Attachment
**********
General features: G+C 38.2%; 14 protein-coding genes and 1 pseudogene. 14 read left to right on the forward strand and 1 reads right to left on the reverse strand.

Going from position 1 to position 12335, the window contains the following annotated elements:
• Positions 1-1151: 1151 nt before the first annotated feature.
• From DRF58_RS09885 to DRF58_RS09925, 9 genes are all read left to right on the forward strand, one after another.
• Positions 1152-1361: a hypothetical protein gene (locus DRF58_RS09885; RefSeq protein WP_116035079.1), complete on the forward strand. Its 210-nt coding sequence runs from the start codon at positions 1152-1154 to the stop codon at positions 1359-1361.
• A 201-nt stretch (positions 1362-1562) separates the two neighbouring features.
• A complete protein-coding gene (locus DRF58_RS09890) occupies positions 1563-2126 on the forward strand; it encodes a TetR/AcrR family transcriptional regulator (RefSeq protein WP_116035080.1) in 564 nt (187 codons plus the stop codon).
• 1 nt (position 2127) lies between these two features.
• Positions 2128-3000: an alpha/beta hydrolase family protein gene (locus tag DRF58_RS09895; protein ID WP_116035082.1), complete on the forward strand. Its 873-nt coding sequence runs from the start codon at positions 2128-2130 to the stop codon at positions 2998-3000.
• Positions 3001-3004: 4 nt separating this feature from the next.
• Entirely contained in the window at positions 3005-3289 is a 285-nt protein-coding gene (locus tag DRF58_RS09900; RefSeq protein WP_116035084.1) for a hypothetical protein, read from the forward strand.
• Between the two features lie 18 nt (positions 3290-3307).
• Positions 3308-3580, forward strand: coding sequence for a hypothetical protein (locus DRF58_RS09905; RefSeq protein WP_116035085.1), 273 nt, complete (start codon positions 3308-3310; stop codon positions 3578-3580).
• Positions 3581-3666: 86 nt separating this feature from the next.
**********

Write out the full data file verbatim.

General features: G+C 38.2%; 14 protein-coding genes and 1 pseudogene. 14 read left to right on the forward strand and 1 reads right to left on the reverse strand.

Going from position 1 to position 12335, the window contains the following annotated elements:
• Positions 1-1151: 1151 nt before the first annotated feature.
• From DRF58_RS09885 to DRF58_RS09925, 9 genes are all read left to right on the forward strand, one after another.
• Positions 1152-1361: a hypothetical protein gene (locus DRF58_RS09885; RefSeq protein WP_116035079.1), complete on the forward strand. Its 210-nt coding sequence runs from the start codon at positions 1152-1154 to the stop codon at positions 1359-1361.
• A 201-nt stretch (positions 1362-1562) separates the two neighbouring features.
• A complete protein-coding gene (locus DRF58_RS09890) occupies positions 1563-2126 on the forward strand; it encodes a TetR/AcrR family transcriptional regulator (RefSeq protein WP_116035080.1) in 564 nt (187 codons plus the stop codon).
• 1 nt (position 2127) lies between these two features.
• Positions 2128-3000: an alpha/beta hydrolase family protein gene (locus tag DRF58_RS09895; protein ID WP_116035082.1), complete on the forward strand. Its 873-nt coding sequence runs from the start codon at positions 2128-2130 to the stop codon at positions 2998-3000.
• Positions 3001-3004: 4 nt separating this feature from the next.
• Entirely contained in the window at positions 3005-3289 is a 285-nt protein-coding gene (locus tag DRF58_RS09900; RefSeq protein WP_116035084.1) for a hypothetical protein, read from the forward strand.
• Between the two features lie 18 nt (positions 3290-3307).
• Positions 3308-3580, forward strand: coding sequence for a hypothetical protein (locus DRF58_RS09905; RefSeq protein WP_116035085.1), 273 nt, complete (start codon positions 3308-3310; stop codon positions 3578-3580).
• Positions 3581-3666: 86 nt separating this feature from the next.